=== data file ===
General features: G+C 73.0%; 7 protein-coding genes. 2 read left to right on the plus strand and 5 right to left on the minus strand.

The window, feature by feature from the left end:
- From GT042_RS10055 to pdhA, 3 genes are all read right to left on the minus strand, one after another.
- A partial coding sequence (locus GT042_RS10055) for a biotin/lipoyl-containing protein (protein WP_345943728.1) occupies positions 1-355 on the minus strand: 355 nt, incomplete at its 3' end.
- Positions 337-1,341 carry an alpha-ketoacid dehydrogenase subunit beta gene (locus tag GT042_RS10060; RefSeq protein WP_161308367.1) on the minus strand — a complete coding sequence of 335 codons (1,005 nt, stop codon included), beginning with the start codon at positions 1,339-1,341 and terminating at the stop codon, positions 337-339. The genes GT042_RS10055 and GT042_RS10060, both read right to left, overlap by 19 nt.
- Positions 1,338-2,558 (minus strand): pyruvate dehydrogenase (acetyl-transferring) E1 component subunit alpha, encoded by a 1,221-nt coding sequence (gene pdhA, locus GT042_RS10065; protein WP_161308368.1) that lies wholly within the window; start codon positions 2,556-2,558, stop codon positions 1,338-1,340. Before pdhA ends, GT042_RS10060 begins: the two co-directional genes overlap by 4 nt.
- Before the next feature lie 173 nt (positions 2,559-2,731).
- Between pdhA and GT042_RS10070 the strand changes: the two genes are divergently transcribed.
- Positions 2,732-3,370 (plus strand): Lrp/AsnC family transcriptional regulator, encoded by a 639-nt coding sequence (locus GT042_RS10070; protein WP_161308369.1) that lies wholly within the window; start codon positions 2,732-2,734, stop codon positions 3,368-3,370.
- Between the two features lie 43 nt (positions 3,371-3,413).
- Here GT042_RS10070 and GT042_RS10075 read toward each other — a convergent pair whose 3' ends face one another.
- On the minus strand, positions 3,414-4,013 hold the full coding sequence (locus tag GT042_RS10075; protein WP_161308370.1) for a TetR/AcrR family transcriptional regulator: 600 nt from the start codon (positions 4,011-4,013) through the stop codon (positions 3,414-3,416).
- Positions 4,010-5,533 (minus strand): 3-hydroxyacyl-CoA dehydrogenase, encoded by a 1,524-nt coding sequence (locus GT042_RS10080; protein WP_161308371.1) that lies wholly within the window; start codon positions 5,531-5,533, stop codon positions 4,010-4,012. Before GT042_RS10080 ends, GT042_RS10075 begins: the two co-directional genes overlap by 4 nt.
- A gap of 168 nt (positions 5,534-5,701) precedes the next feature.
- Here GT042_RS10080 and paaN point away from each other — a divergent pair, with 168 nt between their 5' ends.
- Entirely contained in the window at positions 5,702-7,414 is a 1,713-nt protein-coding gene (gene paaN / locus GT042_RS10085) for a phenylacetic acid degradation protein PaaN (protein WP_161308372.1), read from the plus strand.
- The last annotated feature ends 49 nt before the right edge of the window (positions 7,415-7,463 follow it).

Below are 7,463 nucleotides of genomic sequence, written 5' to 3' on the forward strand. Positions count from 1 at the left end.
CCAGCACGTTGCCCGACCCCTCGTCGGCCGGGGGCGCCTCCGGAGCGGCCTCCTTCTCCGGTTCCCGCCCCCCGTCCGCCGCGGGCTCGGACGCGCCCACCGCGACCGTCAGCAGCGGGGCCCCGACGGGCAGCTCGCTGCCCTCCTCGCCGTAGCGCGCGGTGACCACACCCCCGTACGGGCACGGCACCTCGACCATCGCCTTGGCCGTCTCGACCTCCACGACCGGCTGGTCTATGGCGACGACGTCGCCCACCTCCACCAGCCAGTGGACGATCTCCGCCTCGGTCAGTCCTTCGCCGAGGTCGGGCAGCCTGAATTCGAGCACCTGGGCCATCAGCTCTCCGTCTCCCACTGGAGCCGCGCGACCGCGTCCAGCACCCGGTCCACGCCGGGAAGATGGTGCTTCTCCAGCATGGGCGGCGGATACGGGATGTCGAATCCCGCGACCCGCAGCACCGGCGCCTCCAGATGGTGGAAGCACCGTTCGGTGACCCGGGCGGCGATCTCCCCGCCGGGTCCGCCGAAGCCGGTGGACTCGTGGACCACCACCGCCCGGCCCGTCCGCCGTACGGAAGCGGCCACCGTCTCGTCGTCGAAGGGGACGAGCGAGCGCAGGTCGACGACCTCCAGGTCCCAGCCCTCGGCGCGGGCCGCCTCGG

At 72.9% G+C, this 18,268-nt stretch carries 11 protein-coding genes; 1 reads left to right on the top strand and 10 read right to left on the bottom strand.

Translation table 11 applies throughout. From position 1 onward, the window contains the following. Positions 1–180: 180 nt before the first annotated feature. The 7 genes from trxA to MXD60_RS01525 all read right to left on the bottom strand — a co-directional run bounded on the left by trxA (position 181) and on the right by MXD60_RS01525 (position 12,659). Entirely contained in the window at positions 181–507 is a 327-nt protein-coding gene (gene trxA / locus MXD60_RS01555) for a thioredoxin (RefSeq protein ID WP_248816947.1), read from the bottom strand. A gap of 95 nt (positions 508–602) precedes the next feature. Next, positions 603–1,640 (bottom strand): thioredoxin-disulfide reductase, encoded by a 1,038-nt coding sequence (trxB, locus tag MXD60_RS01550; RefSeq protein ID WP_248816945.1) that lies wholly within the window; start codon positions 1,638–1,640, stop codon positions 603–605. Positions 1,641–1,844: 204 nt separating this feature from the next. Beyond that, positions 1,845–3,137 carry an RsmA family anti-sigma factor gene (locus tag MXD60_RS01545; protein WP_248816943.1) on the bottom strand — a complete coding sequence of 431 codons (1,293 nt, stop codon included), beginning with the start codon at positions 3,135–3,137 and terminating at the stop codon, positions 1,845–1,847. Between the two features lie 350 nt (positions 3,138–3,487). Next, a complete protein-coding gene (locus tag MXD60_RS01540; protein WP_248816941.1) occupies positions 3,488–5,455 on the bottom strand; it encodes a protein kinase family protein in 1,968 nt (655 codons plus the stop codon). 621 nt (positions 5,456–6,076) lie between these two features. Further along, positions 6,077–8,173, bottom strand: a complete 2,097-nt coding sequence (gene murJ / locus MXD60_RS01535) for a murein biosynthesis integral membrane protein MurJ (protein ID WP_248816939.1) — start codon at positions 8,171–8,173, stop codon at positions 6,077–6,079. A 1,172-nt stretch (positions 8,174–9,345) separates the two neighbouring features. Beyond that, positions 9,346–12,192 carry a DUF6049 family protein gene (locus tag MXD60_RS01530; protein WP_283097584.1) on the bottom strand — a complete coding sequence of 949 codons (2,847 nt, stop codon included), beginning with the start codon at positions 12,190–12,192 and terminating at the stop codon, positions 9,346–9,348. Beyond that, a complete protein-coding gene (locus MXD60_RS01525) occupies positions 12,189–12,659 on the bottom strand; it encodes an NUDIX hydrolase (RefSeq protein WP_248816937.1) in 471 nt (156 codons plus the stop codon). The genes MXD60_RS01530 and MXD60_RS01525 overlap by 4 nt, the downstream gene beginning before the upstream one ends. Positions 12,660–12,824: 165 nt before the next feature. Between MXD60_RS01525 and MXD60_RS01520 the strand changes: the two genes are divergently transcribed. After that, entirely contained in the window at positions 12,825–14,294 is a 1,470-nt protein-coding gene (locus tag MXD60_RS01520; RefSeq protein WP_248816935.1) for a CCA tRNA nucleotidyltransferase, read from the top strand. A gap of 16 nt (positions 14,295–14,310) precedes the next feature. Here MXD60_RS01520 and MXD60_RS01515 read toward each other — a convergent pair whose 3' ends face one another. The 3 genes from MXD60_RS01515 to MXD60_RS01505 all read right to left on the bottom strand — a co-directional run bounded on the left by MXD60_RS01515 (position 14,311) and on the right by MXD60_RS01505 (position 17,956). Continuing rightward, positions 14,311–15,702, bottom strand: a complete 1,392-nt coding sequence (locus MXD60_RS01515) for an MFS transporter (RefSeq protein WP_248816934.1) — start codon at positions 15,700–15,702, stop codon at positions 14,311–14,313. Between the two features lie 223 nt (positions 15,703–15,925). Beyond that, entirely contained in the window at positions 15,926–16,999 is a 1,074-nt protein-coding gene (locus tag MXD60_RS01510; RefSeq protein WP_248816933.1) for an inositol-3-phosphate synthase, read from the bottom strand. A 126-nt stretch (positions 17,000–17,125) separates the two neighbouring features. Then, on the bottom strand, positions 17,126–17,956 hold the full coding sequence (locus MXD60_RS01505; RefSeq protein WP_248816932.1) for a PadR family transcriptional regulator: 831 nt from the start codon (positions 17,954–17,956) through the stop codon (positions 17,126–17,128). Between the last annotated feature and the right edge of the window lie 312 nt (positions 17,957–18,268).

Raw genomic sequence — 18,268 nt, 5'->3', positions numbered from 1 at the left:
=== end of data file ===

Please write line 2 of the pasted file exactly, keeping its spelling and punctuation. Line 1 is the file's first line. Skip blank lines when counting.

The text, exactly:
The window, feature by feature from the left end: